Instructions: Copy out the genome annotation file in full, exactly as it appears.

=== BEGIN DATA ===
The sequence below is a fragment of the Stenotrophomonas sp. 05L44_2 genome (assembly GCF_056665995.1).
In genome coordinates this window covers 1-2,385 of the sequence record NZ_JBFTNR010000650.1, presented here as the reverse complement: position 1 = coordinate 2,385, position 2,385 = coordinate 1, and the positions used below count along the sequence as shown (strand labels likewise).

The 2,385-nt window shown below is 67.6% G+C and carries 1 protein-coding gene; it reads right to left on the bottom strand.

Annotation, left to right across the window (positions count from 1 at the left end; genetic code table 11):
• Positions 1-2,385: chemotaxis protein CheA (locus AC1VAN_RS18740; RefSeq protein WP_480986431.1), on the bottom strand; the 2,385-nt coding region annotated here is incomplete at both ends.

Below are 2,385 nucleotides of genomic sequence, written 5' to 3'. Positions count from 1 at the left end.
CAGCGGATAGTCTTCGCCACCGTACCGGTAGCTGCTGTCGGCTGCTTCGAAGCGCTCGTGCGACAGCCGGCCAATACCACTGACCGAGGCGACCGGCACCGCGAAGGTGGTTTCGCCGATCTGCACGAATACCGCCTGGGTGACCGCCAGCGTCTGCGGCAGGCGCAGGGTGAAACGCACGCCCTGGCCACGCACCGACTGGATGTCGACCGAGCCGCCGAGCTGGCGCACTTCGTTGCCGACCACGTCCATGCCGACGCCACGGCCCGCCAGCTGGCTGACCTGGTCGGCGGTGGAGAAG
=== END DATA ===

The sequence below is a fragment of the Stenotrophomonas sp. 05L44_2 genome (assembly GCF_056665995.1).
In genome coordinates this window covers 1-2,385 of the sequence record NZ_JBFTNR010000650.1, presented here as the reverse complement: position 1 = coordinate 2,385, position 2,385 = coordinate 1, and the positions used below count along the sequence as shown (strand labels likewise).

The 2,385-nt window shown below is 67.6% G+C and carries 1 protein-coding gene; it reads right to left on the bottom strand.

Annotation, left to right across the window (positions count from 1 at the left end; genetic code table 11):
• Positions 1-2,385: chemotaxis protein CheA (locus AC1VAN_RS18740; RefSeq protein WP_480986431.1), on the bottom strand; the 2,385-nt coding region annotated here is incomplete at both ends.

Below are 2,385 nucleotides of genomic sequence, written 5' to 3'. Positions count from 1 at the left end.
CAGCGGATAGTCTTCGCCACCGTACCGGTAGCTGCTGTCGGCTGCTTCGAAGCGCTCGTGCGACAGCCGGCCAATACCACTGACCGAGGCGACCGGCACCGCGAAGGTGGTTTCGCCGATCTGCACGAATACCGCCTGGGTGACCGCCAGCGTCTGCGGCAGGCGCAGGGTGAAACGCACGCCCTGGCCACGCACCGACTGGATGTCGACCGAGCCGCCGAGCTGGCGCACTTCGTTGCCGACCACGTCCATGCCGACGCCACGGCCCGCCAGCTGGCTGACCTGGTCGGCGGTGGAGAAG